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GS Paper IV Probity in Governance

Administrative divisions at the time of Mughal

Main article: Subah

Subah (Urdu: صوبہ‎) was the term for a province in the Mughal Empire. The word is derived from Arabic. The governor of a Subah was known as a subahdar (sometimes also referred to as a “Subah[67]), which later became subedar to refer to an officer in the Indian Army. The subahs were established by Badshah (emperor) Akbar during his administrative reforms of 1572–1580; initially, they numbered 12, but his conquests expanded the number of subahs to 15 by the end of his reign. Subahs were divided into Sarkars, or districts. Sarkars were further divided into Parganas or Mahals. His successors, most notably Aurangzeb, expanded the number of subahs further through their conquests. As the empire began to dissolve in the early 18th century, many subahs became effectively independent or were conquered by the Marathas or the British.

The original twelve subahs created as a result of administrative reform by Akbar:

  • Agra Subah
  • Ajmer subah
  • Awadh Subah
  • Bengal Subah
  • Bihar Subah
  • Delhi Subah
  • Gujarat Subah
  • Kabul Subah
  • Illahabad Subah
  • Lahore Subah
  • Malwa Subah
  • Multan Subah
  • Thatta (Sindh) Subah


The Indian economy was large and prosperous under the Mughal Empire. During the Mughal era, the gross domestic product (GDP) of India in 1600 was estimated at about 22% of the world economy, the second largest in the world, behind only Ming China but larger than Europe. By 1700, the GDP of Mughal India had risen to 24% of the world economy, the largest in the world, larger than both Qing China and Western Europe. Mughal India was the world leader in manufacturing, producing about 25% of the world’s industrial output up until the 18th century. India’s GDP growth increased under the Mughal Empire, with India’s GDP having a faster growth rate during the Mughal era than in the 1,500 years prior to the Mughal era. Mughal India’s economy has been described as a form of proto-industrialization, like that of 18th-century Western Europe prior to the Industrial Revolution. The Mughals were responsible for building an extensive road system, creating a uniform currency, and the unification of the country. The empire had an extensive road network, which was vital to the economic infrastructure, built by a public works department set up by the Mughals which designed, constructed and maintained roads linking towns and cities across the empire, making trade easier to conduct.

The main base of the empire’s collective wealth was agricultural taxes, instituted by the third Mughal emperor, Akbar. These taxes, which amounted to well over half the output of a peasant cultivator, were paid in the well-regulated silver currency, and caused peasants and artisans to enter larger markets.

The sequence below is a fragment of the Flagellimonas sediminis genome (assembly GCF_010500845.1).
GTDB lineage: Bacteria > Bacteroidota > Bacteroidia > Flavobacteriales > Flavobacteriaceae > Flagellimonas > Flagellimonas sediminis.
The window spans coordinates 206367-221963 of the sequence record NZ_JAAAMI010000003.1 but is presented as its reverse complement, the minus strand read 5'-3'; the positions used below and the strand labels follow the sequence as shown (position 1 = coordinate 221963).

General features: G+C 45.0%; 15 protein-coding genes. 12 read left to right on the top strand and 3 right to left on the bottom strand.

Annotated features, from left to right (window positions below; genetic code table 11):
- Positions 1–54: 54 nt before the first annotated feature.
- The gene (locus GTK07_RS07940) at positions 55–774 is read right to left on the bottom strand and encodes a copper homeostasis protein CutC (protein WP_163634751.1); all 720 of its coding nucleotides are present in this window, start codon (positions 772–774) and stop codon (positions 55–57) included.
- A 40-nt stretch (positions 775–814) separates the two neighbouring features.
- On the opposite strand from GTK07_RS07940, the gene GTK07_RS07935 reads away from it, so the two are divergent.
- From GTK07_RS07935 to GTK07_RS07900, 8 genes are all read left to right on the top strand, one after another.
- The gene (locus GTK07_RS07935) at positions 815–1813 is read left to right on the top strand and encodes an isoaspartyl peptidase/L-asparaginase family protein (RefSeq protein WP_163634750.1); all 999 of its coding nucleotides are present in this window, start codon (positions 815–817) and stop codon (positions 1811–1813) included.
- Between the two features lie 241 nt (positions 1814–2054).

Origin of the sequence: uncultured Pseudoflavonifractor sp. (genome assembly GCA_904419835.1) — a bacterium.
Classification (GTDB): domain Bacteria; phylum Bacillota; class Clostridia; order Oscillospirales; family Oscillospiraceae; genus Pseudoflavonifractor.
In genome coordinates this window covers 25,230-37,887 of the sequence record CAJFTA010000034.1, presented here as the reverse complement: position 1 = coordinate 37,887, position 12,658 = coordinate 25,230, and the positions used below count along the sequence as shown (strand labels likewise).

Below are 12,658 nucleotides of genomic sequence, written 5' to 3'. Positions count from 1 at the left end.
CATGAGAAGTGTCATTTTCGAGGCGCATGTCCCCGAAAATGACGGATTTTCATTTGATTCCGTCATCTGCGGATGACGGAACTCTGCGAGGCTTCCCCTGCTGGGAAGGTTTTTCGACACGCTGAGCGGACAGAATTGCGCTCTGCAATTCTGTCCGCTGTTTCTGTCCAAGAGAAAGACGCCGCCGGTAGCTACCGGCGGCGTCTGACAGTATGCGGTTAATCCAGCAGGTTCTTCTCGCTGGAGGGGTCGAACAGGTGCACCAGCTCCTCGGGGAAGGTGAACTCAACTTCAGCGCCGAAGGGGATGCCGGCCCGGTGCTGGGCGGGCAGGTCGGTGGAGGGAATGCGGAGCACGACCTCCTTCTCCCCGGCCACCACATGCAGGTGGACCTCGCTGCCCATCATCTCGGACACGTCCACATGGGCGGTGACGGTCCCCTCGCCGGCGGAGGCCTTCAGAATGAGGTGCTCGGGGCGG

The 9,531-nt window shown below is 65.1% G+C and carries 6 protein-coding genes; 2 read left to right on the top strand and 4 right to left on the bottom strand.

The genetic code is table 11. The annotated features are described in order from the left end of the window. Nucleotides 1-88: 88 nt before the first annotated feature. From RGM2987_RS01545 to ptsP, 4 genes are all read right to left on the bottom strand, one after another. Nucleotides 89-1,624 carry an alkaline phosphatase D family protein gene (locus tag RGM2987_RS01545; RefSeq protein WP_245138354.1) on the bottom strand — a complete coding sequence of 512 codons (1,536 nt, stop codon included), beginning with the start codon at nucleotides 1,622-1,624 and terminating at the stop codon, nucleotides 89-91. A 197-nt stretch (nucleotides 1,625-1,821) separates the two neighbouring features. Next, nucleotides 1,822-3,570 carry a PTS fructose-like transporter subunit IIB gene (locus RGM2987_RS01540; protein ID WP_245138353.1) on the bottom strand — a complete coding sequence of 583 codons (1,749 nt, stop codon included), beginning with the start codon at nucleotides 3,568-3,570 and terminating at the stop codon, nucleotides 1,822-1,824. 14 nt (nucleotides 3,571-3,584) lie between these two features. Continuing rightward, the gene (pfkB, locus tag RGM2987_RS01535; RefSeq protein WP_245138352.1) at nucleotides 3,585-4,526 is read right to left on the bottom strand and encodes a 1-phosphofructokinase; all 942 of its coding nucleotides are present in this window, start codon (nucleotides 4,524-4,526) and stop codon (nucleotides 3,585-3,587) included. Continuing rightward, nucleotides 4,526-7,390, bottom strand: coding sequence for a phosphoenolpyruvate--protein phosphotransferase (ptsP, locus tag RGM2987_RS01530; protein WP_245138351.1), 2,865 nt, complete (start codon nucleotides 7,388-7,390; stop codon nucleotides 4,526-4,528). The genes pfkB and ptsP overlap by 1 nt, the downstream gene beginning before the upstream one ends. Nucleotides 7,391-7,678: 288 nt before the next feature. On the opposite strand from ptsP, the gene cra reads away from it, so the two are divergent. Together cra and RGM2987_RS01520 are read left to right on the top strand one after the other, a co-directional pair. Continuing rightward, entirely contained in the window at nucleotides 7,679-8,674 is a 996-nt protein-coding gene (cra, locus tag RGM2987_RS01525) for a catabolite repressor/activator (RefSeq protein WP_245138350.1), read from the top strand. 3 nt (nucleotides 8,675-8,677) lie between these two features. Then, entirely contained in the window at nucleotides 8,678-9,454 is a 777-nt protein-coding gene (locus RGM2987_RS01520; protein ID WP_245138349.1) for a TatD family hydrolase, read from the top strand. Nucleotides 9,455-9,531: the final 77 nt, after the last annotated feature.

The Mughals adopted and standardized the rupee (rupiya, or silver) and dam (copper) currencies introduced by Sur Emperor Sher Shah Suri during his brief rule. The currency was initially 48 dams to a single rupee in the beginning of Akbar’s reign, before it later became 38 dams to a rupee in the 1580s, with the dam’s value rising further in the 17th century as a result of new industrial uses for copper, such as in bronze cannons and brass utensils. The dam was initially the most common coin in Akbar’s time, before being replaced by the rupee as the most common coin in succeeding reigns. The dam’s value was later worth 30 to a rupee towards the end of Jahangir’s reign, and then 16 to a rupee by the 1660s. The Mughals minted coins with high purity, never dropping below 96%, and without debasement until the 1720s.

Despite India having its own stocks of gold and silver, the Mughals produced minimal gold of their own, but mostly minted coins from imported bullion, as a result of the empire’s strong export-driven economy, with global demand for Indian agricultural and industrial products drawing a steady stream of precious metals into India. Around 80% of Mughal India’s imports were bullion, mostly silver, with major sources of imported bullion including the New World and Japan, which in turn imported large quantities of textiles and silk from the Bengal Subah province.


The Mughal Empire’s workforce in the early 17th century consisted of about 64% in the primary sector (including agriculture), over 11% in the secondary sector (manufacturing), and about 25% in the tertiary sector (service).[77] Mughal India’s workforce had a higher percentage in the non-primary sector than Europe’s workforce did at the time; agriculture accounted for 65–90% of Europe’s workforce in 1700, and 65–75% in 1750, including 65% of England’s workforce in 1750. Historian Shireen Moosvi estimates that in terms of contributions to the Mughal economy, in the late 16th century, the primary sector contributed 52%, the secondary sector 18% and the tertiary sector 29%; the secondary sector contributed a higher percentage than in early 20th-century British India, where the secondary sector only contributed 11% to the economy. In terms of urban-rural divide, 18% of Mughal India’s labour force were urban and 82% were rural, contributing 52% and 48% to the economy, respectively.

Real wages and living standards in 18th-century Mughal Bengal and South India were higher than in Britain, which in turn had the highest living standards in Europe. According to economic historian Paul Bairoch, India as well as China had a higher GNP per capita than Europe up until the late 18th century, before Western European per-capita income pulled ahead after 1800. According to Moosvi, Mughal India also had a per-capita income 1.24% higher in the late 16th century than British India did in the early 20th century. However, in a system where wealth was hoarded by elites, wages were depressed for manual labour, though no less than labour wages in Europe at the time. In Mughal India, there was a generally tolerant attitude towards manual labourers, with some religious cults in northern India proudly asserting a high status for manual labour. While slavery also existed, it was limited largely to household servants.